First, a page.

The move, announced in an Aug. 12 press release, is part of a broader thrust to modernize the unemployment insurance system, the shortcomings of which have been exposed amid a surge of fraudulent activity after federal lawmakers expanded jobless compensation programs last year in response to the outbreak.
“The pandemic underscored the need for modernization of the 53 different systems that administer unemployment insurance benefits in the United States, and it exposed significant vulnerabilities in state technology to criminals looking for an opportunity,” Secretary of Labor Marty Walsh said in a statement.
The department is making $140 million in grants to states for a range of fraud prevention measures, including implementation of cybersecurity defense strategies, expansion of data analytics systems and overpayment recovery efforts, as well as enhancement of identification verification measures, according to a Labor Department memo (pdf). The money will come from the $1.9 trillion American Rescue Plan Act, which allocated $2 billion to the Labor Department for a range of measures, including to prevent and detect fraud.
Another $100 million will be allocated to help states combat fraud in the temporary Pandemic Unemployment Assistance and Pandemic Emergency Unemployment Compensation programs, which were established by Congress to provide additional aid to the jobless amid the pandemic. Funding for these grants will come from unused portions of the CARES Act.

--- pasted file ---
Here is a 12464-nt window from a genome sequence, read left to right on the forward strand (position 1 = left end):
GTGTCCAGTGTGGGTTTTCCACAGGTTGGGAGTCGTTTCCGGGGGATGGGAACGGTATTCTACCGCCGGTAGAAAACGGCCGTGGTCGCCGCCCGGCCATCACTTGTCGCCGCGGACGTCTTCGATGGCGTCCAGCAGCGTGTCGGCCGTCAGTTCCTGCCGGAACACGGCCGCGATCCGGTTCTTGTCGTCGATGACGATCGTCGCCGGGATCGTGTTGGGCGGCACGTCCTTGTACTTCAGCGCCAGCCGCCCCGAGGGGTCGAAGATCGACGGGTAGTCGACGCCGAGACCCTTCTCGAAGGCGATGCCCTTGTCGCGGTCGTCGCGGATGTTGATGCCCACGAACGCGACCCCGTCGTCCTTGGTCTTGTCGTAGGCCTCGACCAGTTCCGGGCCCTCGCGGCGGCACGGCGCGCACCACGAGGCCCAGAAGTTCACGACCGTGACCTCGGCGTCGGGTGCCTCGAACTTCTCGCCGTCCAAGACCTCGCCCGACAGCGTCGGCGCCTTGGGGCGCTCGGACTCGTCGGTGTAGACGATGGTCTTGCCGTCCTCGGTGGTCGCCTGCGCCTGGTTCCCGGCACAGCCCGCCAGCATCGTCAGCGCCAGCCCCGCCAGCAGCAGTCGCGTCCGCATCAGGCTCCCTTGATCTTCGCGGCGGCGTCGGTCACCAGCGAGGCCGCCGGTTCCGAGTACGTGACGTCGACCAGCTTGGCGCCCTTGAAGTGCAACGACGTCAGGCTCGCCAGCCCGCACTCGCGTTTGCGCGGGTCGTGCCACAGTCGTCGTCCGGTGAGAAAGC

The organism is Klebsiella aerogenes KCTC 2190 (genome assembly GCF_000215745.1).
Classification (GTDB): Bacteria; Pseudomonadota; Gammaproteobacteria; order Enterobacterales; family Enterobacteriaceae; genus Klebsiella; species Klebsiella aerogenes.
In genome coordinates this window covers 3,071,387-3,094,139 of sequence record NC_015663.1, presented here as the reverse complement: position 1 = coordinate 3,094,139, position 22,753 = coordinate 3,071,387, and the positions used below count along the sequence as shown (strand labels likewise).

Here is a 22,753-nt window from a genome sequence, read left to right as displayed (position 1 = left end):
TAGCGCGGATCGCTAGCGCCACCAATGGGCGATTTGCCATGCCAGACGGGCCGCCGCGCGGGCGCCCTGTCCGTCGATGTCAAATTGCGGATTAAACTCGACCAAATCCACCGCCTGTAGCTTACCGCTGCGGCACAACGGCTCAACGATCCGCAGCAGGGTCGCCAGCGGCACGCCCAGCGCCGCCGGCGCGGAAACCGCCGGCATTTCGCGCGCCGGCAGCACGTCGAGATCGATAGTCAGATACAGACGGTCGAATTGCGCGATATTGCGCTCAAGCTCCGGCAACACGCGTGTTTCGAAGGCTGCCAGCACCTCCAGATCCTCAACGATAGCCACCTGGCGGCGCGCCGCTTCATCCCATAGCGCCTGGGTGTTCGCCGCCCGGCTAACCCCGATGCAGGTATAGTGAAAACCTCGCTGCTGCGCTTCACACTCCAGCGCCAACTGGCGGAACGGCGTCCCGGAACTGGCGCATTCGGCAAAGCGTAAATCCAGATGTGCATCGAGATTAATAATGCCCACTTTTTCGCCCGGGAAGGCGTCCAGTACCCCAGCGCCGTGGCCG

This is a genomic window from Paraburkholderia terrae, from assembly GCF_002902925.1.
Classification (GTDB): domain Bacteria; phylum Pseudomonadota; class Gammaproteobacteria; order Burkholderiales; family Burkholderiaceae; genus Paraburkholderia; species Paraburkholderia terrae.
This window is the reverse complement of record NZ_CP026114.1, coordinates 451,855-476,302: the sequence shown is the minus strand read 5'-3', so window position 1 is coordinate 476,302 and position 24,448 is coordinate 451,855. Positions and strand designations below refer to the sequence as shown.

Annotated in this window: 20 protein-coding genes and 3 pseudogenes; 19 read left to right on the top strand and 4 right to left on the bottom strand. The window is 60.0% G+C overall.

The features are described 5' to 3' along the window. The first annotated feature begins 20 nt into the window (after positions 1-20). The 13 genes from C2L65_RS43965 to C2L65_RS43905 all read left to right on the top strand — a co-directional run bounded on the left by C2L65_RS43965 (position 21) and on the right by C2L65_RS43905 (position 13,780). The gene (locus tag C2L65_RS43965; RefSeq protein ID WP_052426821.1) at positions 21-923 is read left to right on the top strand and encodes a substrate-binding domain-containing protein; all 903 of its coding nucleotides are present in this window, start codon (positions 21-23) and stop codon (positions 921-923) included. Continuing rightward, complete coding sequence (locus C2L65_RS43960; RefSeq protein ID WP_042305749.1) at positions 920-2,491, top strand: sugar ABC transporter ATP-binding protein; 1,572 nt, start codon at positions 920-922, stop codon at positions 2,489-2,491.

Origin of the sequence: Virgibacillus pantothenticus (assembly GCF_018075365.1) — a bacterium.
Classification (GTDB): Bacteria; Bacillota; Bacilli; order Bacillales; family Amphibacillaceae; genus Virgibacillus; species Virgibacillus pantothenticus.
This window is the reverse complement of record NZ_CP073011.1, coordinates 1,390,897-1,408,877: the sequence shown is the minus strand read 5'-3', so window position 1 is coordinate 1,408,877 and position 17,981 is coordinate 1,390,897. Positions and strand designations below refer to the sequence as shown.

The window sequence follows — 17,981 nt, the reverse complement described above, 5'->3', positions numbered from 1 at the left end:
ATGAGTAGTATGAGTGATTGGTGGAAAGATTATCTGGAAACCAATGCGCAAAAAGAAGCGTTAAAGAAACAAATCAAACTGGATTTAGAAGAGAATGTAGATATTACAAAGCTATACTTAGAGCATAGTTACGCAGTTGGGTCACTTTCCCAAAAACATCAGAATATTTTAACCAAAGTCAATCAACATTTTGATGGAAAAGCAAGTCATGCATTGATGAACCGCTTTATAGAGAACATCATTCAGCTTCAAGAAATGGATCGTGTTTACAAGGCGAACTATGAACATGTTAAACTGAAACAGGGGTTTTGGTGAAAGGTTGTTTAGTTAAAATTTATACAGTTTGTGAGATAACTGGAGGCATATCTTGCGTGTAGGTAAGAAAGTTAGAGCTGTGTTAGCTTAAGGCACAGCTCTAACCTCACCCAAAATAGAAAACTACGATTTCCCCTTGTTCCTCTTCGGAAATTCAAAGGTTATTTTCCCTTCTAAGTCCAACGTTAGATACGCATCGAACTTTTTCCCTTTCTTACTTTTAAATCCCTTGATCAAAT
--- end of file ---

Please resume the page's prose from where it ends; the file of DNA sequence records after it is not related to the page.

Michele Evermore, an expert in unemployment insurance at the Labor Department, told CNBC that fraudulent activity by criminals seeking to exploit the system’s vulnerabilities “has gotten so big.”
“What we’re seeing now is really terrifying,” she told the outlet.
The Department of Labor Office of Inspector General (DOL-OIG) in June estimated that at least $87 billion in improper unemployment insurance payments will have been made by the time pandemic-linked jobless aid programs expire in September, with “a significant portion attributable to fraud.”
“Following the passage of the CARES Act, fraud against the UI program exploded,” the DOL-OIG stated in a note on its website. “Working with our federal and state partners, we have been able to identify billions in potential UI fraud nationwide.”
The DOL-OIG has opened over 17,000 complaints and investigations relating to potential malfeasance with regard to unemployment insurance benefits paid under federal pandemic aid programs.
“As a result of the surge in complaints, UI investigations now account for 87 percent of the OIG’s investigative case inventory, compared with 12 percent prior to the pandemic,” the DOL-OIG stated, noting that the office has taken a range of actions in response, including hiring additional criminal investigators.